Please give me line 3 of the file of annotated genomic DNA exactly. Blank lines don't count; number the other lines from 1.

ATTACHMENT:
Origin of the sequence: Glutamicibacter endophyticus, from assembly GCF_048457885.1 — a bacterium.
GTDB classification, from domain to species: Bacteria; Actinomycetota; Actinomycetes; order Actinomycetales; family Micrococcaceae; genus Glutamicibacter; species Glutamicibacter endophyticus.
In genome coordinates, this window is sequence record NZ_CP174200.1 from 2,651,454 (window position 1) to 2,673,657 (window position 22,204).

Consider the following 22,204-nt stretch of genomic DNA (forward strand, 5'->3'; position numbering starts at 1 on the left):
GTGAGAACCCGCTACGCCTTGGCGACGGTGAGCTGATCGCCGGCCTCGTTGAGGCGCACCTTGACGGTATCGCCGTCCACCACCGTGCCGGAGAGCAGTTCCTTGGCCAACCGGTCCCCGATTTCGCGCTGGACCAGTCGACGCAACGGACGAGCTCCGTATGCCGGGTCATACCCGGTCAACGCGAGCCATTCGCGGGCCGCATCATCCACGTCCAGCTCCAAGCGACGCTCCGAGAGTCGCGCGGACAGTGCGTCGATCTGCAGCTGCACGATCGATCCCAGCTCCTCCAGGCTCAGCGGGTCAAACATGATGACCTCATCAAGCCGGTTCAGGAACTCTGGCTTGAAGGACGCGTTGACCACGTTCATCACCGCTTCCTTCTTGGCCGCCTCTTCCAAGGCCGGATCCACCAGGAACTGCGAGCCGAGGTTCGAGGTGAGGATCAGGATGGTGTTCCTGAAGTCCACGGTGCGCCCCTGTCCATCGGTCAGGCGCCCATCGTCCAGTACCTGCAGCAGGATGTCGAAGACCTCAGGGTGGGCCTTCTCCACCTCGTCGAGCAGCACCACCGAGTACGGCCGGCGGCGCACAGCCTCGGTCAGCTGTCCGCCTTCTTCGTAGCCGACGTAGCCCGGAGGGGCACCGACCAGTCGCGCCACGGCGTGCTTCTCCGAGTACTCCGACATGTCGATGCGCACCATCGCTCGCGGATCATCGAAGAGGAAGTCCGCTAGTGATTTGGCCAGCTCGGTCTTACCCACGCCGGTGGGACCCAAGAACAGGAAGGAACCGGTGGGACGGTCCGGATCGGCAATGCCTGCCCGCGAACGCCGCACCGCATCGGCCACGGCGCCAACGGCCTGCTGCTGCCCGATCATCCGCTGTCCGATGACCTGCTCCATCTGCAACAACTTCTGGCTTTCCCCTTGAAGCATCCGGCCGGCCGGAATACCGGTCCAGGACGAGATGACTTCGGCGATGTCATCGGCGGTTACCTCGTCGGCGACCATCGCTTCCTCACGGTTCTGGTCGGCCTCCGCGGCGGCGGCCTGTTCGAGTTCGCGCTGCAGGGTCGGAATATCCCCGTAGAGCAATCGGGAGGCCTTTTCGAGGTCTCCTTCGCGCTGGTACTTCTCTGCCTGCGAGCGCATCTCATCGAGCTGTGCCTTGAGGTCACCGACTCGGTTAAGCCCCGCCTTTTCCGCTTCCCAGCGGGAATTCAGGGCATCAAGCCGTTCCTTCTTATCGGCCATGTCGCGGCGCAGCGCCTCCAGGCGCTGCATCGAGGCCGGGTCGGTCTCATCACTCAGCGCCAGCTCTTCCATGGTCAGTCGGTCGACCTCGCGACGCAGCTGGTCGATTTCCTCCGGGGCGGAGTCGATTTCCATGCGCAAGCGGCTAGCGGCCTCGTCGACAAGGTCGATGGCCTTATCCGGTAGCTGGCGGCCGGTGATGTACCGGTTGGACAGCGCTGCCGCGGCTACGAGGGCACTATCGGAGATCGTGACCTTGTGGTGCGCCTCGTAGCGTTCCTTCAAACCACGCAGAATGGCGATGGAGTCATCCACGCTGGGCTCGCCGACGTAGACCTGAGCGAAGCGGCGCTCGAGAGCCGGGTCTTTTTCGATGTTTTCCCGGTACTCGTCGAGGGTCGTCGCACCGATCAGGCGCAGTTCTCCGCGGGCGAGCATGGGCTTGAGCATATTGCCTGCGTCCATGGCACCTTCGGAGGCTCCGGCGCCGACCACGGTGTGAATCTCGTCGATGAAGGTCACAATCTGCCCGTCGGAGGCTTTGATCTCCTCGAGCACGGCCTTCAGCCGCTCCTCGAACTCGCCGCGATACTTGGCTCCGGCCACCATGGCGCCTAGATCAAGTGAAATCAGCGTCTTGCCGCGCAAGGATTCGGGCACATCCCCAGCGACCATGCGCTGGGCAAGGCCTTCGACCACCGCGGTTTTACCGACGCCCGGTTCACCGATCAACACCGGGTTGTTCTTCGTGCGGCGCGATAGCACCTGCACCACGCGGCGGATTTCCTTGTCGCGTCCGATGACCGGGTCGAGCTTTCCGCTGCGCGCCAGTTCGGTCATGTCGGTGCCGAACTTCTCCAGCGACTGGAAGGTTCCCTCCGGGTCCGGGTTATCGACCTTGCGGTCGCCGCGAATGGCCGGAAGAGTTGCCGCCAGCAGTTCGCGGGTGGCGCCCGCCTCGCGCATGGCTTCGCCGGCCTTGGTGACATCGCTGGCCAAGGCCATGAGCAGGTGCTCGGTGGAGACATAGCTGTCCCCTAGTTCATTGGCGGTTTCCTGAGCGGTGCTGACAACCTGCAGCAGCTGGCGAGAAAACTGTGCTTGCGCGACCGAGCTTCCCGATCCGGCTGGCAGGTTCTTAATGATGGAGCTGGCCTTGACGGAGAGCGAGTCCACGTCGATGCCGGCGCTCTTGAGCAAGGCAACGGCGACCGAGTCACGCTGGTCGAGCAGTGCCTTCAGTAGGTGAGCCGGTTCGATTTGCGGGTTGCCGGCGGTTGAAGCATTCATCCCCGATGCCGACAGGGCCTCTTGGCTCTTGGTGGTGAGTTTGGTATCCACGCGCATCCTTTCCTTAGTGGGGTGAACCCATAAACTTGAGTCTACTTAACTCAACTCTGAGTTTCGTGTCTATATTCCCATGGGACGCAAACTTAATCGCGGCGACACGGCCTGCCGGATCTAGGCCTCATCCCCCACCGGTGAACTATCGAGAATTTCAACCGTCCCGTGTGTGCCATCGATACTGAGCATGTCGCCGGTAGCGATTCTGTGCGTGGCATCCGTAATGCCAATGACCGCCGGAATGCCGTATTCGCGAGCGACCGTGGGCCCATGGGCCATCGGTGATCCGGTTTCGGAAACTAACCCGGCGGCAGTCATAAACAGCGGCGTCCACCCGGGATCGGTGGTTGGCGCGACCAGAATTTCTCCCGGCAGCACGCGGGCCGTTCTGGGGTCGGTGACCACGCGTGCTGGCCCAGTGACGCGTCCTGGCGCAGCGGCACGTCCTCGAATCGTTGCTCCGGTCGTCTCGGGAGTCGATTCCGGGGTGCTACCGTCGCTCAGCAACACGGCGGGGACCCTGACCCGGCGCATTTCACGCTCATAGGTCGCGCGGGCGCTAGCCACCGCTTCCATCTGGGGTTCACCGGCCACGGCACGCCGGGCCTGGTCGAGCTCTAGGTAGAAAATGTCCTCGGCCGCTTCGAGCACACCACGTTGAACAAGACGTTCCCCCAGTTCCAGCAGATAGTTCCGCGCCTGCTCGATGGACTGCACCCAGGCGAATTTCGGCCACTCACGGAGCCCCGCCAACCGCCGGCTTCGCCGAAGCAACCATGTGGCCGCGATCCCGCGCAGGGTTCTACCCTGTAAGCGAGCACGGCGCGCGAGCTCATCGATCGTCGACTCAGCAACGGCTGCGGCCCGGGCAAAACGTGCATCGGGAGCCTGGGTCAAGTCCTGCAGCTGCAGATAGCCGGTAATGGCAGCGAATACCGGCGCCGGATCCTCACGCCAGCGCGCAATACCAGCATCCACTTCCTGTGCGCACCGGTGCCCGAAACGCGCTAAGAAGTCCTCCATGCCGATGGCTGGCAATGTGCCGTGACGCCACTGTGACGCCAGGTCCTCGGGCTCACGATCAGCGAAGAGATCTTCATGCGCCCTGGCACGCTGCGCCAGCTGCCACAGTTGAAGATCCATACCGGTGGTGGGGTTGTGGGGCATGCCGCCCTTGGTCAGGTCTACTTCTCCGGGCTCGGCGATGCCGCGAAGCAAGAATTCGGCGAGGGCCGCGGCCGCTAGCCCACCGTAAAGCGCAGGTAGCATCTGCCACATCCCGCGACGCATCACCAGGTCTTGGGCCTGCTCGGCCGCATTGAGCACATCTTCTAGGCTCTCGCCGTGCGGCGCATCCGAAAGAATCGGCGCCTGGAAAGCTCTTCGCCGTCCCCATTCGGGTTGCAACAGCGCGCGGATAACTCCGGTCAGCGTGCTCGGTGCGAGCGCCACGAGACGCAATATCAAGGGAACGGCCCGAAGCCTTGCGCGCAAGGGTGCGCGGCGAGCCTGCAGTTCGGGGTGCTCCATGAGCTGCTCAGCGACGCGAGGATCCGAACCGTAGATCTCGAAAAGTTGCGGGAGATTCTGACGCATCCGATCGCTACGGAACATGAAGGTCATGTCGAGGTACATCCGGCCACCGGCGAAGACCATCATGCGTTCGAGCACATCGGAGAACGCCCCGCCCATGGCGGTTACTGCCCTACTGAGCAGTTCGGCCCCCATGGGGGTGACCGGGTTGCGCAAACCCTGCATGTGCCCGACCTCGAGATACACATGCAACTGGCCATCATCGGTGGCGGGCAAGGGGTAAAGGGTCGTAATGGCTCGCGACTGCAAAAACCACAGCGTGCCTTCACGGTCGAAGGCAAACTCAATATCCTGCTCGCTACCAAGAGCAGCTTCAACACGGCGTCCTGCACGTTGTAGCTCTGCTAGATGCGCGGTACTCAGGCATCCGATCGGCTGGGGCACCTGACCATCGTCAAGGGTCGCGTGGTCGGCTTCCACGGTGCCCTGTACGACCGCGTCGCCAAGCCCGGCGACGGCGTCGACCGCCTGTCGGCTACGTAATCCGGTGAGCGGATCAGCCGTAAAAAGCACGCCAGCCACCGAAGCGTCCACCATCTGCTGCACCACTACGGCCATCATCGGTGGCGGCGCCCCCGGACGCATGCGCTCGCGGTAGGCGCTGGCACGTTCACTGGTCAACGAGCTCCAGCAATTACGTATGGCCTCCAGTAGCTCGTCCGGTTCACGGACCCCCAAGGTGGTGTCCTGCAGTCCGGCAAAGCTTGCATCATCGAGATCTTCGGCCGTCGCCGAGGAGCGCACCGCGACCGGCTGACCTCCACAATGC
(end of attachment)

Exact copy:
In genome coordinates, this window is sequence record NZ_CP174200.1 from 2,651,454 (window position 1) to 2,673,657 (window position 22,204).